Human memory operates over a wide time range, from seconds to decades, and with amounts of information ranging from a single word to a lifetime's experience. The term “memory” can be divided into separate functions of encoding, binding, consolidation, and retrieval.
The brain receives and encodes (takes in) new information; the brain then records (stores) the information; finally, the brain retrieves information when you need it. Now, you can very well assume there is so very much for our brain to handle.
Maybe this is the reason in the present-time of 'information overload age', being able to focus and keep our attention on the task at hand, becomes a struggle. Not only this, but at times side-effect of certain medications may also affect memory. For example, if you use anti-anxiety medicines, the sedating side-effects can make your brain less alert and more sluggish. This blog runs you through some easy to follow ways that helps to boost memory and improve our brain function.
Many people notice a memory-related changes starting in their 50s. That is when age-related chemical and structural changes can begin in brain regions involved with memory processing. These changes may slow processing speed, making it hard to recall familiar names or words.
We all have moments of forgetfulness about where we put the keys, why we walked into a room, or what an object is called. All these reflect age-related changes in thinking skills. Everyone has a decline in the brain function over time in all areas, with the exception of vocabulary. Ask a specialist in case you experience any of the above-mentioned changes.
Enhance your memory and boost concentration
Get physically active
Exercise increases oxygen levels in your brain, decreases levels of stress hormones, and increases the effect of helpful brain chemicals. Even short bouts of physical activity, such as, aerobic exercise, short walks and running may have a positive effect on the brain.
Eat a healthful diet
Mindful eating (eating healthy and nutritious foods, and avoiding trans-fats and sugars) should be followed. Regular nut consumption strengthens brainwave frequencies that are related to cognition, learning, memory, healing, and other vital brain functions.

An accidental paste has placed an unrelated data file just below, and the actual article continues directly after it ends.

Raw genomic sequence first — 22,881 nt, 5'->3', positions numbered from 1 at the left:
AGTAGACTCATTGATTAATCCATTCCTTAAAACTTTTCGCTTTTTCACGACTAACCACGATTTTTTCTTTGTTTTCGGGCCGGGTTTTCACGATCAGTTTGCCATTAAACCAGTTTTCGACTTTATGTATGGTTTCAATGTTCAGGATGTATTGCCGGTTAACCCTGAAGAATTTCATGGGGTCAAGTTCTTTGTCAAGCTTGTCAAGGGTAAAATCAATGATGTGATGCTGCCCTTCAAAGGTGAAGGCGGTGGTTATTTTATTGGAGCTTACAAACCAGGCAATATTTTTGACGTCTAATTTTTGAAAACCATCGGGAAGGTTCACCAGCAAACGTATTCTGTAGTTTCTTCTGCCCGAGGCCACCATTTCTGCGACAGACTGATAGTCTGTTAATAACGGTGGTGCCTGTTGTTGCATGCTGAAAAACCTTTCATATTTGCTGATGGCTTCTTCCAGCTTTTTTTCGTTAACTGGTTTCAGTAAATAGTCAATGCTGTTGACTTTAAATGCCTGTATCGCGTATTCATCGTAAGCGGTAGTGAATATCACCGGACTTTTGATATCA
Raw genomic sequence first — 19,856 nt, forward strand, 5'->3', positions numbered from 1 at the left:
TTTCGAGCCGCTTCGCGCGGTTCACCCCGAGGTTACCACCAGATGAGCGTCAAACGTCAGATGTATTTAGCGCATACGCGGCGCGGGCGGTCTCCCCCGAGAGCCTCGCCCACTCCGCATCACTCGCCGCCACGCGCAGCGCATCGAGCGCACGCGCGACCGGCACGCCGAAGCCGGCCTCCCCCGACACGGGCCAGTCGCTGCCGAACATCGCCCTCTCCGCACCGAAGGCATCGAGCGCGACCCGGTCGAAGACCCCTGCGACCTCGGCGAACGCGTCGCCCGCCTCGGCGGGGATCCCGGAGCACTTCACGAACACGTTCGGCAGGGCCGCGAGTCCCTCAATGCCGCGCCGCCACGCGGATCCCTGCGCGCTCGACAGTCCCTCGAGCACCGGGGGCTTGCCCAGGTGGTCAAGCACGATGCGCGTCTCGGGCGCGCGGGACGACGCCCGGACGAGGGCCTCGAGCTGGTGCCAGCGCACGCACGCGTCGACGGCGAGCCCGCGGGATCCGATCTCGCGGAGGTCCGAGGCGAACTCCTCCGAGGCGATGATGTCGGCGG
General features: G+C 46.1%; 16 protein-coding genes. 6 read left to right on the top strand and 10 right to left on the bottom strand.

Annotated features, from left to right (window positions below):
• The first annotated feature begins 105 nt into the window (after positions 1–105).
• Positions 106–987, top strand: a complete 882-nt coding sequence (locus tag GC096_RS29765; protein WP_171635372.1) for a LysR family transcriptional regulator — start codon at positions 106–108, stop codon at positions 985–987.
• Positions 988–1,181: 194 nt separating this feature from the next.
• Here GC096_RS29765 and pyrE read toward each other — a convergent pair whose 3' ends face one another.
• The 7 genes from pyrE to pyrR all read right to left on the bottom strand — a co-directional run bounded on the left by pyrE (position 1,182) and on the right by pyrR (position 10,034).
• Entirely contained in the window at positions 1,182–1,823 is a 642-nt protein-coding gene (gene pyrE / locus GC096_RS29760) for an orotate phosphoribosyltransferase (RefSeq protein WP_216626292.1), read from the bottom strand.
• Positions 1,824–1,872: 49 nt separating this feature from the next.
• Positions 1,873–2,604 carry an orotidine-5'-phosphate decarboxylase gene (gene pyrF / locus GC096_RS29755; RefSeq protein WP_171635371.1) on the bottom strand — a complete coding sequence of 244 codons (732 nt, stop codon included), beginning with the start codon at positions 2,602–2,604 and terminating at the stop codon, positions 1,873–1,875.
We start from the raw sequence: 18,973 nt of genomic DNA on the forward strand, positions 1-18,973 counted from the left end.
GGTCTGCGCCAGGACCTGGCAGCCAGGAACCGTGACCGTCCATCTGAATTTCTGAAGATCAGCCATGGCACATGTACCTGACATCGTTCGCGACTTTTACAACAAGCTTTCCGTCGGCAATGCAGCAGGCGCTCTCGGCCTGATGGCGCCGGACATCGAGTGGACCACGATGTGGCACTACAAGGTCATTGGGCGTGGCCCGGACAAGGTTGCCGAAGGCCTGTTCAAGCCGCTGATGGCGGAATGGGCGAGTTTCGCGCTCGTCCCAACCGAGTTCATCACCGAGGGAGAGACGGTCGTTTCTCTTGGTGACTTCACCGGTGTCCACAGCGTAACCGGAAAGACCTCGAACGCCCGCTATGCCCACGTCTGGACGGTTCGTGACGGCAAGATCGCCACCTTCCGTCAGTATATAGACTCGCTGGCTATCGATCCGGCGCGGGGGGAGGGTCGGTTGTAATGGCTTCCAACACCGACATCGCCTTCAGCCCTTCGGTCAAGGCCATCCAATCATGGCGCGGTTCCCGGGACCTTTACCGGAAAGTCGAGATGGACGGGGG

Include memory boosting foods in your diet
Certain foods, such as walnuts, avocados, chocolates, cinnamon and spinach, increase your ability to concentrate. Foods that boost your memory include fruits and vegetables, whole grains, beans, eggs, and olive oil.
Sleep helps us merge short-term memory with long-term memory. After sleep, people tend to improve information retention and perform better in memory tests. Sleep may be a trouble-free way to improve long-term retention of information. Adults need 7–9 hours of sleep per night to maintain physical and mental health.
Do some brain-training
Just as muscles grow stronger with use, mental exercise helps keep mental skills and memory in tone. Problem-solving exercises and crossword puzzles help improve memory and attention. Also, you can use mnemonic devices to link the information you want to remember with a word, image, or sentence. Different mnemonic methods that may be helpful to recall and encode information include acronyms, rhymes, method of loci, and imagery, among others.
Learn a new skill
Learning a new language or any musical instrument of your interest will enhance your mind and give your brain a boost. Adding these skills might have a protective effect on your brain.
Relax and meditate
Mindful meditation, yoga, and listening to soothing music can be effective strategies to relieve stress, protect memory, and counter cognitive decline.
Prepare strategies to memorize
Some of the approaches may include:
- Pay attention
- Repeat the information you hear
- Take a note of things in your daily routine
- Make associations between old and new information
- Try to avoid interruptions and distractions
- One task at a time